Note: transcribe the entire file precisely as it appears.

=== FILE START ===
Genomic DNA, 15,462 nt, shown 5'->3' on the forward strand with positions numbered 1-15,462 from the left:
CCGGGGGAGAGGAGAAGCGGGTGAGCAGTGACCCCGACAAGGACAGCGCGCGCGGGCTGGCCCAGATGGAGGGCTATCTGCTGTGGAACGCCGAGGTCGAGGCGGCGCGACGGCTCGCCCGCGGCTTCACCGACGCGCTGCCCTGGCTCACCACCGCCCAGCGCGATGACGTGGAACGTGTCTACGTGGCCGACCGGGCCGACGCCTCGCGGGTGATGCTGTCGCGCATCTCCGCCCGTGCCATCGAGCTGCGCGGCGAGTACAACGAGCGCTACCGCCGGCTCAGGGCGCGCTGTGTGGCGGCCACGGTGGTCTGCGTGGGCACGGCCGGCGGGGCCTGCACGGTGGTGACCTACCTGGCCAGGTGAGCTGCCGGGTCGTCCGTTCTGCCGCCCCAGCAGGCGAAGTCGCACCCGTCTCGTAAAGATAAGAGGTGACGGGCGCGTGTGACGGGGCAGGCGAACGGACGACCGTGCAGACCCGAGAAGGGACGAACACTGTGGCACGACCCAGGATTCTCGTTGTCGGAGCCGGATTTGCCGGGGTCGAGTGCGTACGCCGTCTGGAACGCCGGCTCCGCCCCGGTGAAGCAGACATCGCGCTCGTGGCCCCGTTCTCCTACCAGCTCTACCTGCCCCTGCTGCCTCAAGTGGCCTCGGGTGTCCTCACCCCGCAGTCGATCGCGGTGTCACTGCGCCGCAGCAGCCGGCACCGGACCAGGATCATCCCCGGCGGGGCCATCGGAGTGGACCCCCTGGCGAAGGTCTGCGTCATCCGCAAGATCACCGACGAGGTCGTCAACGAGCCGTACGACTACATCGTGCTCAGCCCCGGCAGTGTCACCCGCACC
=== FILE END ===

Genomic DNA, 15,462 nt, shown 5'->3' on the forward strand with positions numbered 1-15,462 from the left:
CCGGGGGAGAGGAGAAGCGGGTGAGCAGTGACCCCGACAAGGACAGCGCGCGCGGGCTGGCCCAGATGGAGGGCTATCTGCTGTGGAACGCCGAGGTCGAGGCGGCGCGACGGCTCGCCCGCGGCTTCACCGACGCGCTGCCCTGGCTCACCACCGCCCAGCGCGATGACGTGGAACGTGTCTACGTGGCCGACCGGGCCGACGCCTCGCGGGTGATGCTGTCGCGCATCTCCGCCCGTGCCATCGAGCTGCGCGGCGAGTACAACGAGCGCTACCGCCGGCTCAGGGCGCGCTGTGTGGCGGCCACGGTGGTCTGCGTGGGCACGGCCGGCGGGGCCTGCACGGTGGTGACCTACCTGGCCAGGTGAGCTGCCGGGTCGTCCGTTCTGCCGCCCCAGCAGGCGAAGTCGCACCCGTCTCGTAAAGATAAGAGGTGACGGGCGCGTGTGACGGGGCAGGCGAACGGACGACCGTGCAGACCCGAGAAGGGACGAACACTGTGGCACGACCCAGGATTCTCGTTGTCGGAGCCGGATTTGCCGGGGTCGAGTGCGTACGCCGTCTGGAACGCCGGCTCCGCCCCGGTGAAGCAGACATCGCGCTCGTGGCCCCGTTCTCCTACCAGCTCTACCTGCCCCTGCTGCCTCAAGTGGCCTCGGGTGTCCTCACCCCGCAGTCGATCGCGGTGTCACTGCGCCGCAGCAGCCGGCACCGGACCAGGATCATCCCCGGCGGGGCCATCGGAGTGGACCCCCTGGCGAAGGTCTGCGTCATCCGCAAGATCACCGACGAGGTCGTCAACGAGCCGTACGACTACATCGTGCTCAGCCCCGGCAGTGTCACCCGCACC